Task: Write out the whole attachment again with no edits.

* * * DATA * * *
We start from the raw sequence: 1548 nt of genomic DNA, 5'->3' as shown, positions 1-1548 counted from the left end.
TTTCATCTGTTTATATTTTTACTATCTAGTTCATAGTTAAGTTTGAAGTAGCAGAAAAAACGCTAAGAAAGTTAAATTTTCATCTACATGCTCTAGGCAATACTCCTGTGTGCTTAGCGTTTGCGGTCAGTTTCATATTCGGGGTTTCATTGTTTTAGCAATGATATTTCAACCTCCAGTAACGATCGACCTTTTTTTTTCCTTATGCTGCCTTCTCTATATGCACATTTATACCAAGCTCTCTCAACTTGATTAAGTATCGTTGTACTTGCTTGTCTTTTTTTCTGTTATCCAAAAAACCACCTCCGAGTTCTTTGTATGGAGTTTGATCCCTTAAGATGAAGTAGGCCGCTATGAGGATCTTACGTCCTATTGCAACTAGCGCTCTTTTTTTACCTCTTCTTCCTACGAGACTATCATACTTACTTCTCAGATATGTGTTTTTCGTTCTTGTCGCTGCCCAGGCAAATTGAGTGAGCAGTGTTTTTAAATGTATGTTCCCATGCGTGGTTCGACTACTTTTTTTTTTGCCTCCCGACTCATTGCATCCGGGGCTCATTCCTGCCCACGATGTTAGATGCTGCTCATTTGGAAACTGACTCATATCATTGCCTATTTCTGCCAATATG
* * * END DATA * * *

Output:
We start from the raw sequence: 1548 nt of genomic DNA, 5'->3' as shown, positions 1-1548 counted from the left end.
TTTCATCTGTTTATATTTTTACTATCTAGTTCATAGTTAAGTTTGAAGTAGCAGAAAAAACGCTAAGAAAGTTAAATTTTCATCTACATGCTCTAGGCAATACTCCTGTGTGCTTAGCGTTTGCGGTCAGTTTCATATTCGGGGTTTCATTGTTTTAGCAATGATATTTCAACCTCCAGTAACGATCGACCTTTTTTTTTCCTTATGCTGCCTTCTCTATATGCACATTTATACCAAGCTCTCTCAACTTGATTAAGTATCGTTGTACTTGCTTGTCTTTTTTTCTGTTATCCAAAAAACCACCTCCGAGTTCTTTGTATGGAGTTTGATCCCTTAAGATGAAGTAGGCCGCTATGAGGATCTTACGTCCTATTGCAACTAGCGCTCTTTTTTTACCTCTTCTTCCTACGAGACTATCATACTTACTTCTCAGATATGTGTTTTTCGTTCTTGTCGCTGCCCAGGCAAATTGAGTGAGCAGTGTTTTTAAATGTATGTTCCCATGCGTGGTTCGACTACTTTTTTTTTTGCCTCCCGACTCATTGCATCCGGGGCTCATTCCTGCCCACGATGTTAGATGCTGCTCATTTGGAAACTGACTCATATCATTGCCTATTTCTGCCAATATG